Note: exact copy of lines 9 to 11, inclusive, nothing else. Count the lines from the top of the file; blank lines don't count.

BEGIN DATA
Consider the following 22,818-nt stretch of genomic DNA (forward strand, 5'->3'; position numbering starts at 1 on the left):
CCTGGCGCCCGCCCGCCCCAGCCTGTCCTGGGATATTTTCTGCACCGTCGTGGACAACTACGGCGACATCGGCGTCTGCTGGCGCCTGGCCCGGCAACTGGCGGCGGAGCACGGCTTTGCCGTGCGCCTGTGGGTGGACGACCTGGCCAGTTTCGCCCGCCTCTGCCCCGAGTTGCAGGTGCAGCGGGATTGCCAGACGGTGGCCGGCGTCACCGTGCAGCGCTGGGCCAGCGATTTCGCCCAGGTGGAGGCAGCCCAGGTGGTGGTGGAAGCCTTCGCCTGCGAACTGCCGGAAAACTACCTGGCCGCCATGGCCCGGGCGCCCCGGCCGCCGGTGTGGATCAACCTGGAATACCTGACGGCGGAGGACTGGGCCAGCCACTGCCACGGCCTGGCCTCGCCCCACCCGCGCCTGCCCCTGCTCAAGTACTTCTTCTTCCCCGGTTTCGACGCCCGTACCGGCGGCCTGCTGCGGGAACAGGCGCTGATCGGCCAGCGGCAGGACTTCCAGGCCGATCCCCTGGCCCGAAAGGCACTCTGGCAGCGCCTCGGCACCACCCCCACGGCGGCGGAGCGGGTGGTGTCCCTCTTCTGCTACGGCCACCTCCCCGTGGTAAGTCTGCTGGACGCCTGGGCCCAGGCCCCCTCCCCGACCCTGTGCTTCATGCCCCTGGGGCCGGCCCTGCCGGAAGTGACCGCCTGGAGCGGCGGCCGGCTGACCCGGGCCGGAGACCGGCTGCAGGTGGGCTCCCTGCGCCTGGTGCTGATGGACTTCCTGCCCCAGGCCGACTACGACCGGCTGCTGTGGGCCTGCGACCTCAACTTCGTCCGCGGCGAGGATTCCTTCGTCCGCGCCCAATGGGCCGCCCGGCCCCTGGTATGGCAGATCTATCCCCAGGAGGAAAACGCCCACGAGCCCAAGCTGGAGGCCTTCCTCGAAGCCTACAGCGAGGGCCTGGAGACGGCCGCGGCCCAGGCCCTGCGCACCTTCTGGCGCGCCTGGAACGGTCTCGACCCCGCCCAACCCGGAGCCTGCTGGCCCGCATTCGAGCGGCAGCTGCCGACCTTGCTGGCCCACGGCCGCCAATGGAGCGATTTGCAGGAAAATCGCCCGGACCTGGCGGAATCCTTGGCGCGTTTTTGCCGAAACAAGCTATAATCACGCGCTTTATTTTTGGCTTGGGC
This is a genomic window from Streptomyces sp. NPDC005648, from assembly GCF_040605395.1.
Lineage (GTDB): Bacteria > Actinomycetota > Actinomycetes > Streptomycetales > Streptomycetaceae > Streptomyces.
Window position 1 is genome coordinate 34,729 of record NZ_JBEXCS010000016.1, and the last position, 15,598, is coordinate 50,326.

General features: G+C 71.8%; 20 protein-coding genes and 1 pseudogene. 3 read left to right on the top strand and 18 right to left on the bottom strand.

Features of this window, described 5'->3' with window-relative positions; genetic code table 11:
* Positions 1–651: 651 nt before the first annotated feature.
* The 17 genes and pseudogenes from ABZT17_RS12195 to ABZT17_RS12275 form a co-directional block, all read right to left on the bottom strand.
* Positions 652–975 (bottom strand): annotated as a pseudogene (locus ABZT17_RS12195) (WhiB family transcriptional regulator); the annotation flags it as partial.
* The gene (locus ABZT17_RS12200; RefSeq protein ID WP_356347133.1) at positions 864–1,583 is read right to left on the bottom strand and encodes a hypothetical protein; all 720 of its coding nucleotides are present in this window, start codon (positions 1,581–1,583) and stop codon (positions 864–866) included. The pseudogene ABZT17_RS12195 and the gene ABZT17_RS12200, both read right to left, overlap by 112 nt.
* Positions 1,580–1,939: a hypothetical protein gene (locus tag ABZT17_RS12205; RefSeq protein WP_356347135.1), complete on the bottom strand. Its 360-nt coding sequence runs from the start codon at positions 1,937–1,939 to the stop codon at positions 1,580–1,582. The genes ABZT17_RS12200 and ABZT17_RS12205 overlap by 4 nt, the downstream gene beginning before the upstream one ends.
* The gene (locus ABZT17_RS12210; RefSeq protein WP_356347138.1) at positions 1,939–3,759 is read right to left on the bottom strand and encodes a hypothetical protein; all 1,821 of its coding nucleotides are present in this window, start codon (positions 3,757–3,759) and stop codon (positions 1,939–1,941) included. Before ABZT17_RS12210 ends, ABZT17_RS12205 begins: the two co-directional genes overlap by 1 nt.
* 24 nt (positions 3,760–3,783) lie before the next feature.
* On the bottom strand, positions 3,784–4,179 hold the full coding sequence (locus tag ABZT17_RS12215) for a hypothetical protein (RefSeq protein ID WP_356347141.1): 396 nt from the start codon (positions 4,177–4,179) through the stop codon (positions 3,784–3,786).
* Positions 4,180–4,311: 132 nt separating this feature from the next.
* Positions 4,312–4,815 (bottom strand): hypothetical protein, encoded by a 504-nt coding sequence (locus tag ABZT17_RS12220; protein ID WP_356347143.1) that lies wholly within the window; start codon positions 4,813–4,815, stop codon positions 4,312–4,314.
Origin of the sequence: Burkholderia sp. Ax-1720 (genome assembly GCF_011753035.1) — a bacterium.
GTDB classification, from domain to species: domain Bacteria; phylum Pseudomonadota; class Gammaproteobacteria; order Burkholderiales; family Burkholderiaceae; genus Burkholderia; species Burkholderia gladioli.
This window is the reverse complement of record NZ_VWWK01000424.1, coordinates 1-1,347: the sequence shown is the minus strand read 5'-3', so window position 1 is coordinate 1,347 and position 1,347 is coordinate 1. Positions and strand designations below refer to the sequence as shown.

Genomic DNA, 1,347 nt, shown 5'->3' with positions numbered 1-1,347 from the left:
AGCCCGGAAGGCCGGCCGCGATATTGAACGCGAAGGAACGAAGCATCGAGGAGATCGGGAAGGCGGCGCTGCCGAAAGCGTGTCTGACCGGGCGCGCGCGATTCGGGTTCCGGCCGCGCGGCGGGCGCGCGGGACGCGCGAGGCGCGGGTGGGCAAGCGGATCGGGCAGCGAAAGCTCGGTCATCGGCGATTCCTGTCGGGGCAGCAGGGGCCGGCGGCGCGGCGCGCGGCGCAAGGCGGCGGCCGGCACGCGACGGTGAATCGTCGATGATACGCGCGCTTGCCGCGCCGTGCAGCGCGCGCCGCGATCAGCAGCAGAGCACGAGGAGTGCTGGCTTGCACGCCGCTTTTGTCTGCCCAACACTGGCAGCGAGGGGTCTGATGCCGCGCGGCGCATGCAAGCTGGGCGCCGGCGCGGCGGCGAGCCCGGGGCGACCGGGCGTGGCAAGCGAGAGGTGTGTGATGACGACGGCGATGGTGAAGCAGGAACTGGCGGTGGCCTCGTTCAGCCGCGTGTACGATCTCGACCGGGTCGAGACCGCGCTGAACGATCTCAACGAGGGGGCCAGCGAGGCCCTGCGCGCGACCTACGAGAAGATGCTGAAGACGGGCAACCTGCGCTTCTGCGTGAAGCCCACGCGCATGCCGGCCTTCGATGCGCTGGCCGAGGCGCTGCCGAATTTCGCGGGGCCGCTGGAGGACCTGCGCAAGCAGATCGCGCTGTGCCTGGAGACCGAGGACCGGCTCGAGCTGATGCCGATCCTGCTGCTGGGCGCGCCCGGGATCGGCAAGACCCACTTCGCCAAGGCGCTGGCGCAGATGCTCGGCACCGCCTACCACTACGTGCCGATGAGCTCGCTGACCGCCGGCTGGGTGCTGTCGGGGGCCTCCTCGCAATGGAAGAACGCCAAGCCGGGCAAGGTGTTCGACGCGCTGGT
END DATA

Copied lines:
* The 17 genes and pseudogenes from ABZT17_RS12195 to ABZT17_RS12275 form a co-directional block, all read right to left on the bottom strand.
* Positions 652–975 (bottom strand): annotated as a pseudogene (locus ABZT17_RS12195) (WhiB family transcriptional regulator); the annotation flags it as partial.
* The gene (locus ABZT17_RS12200; RefSeq protein ID WP_356347133.1) at positions 864–1,583 is read right to left on the bottom strand and encodes a hypothetical protein; all 720 of its coding nucleotides are present in this window, start codon (positions 1,581–1,583) and stop codon (positions 864–866) included. The pseudogene ABZT17_RS12195 and the gene ABZT17_RS12200, both read right to left, overlap by 112 nt.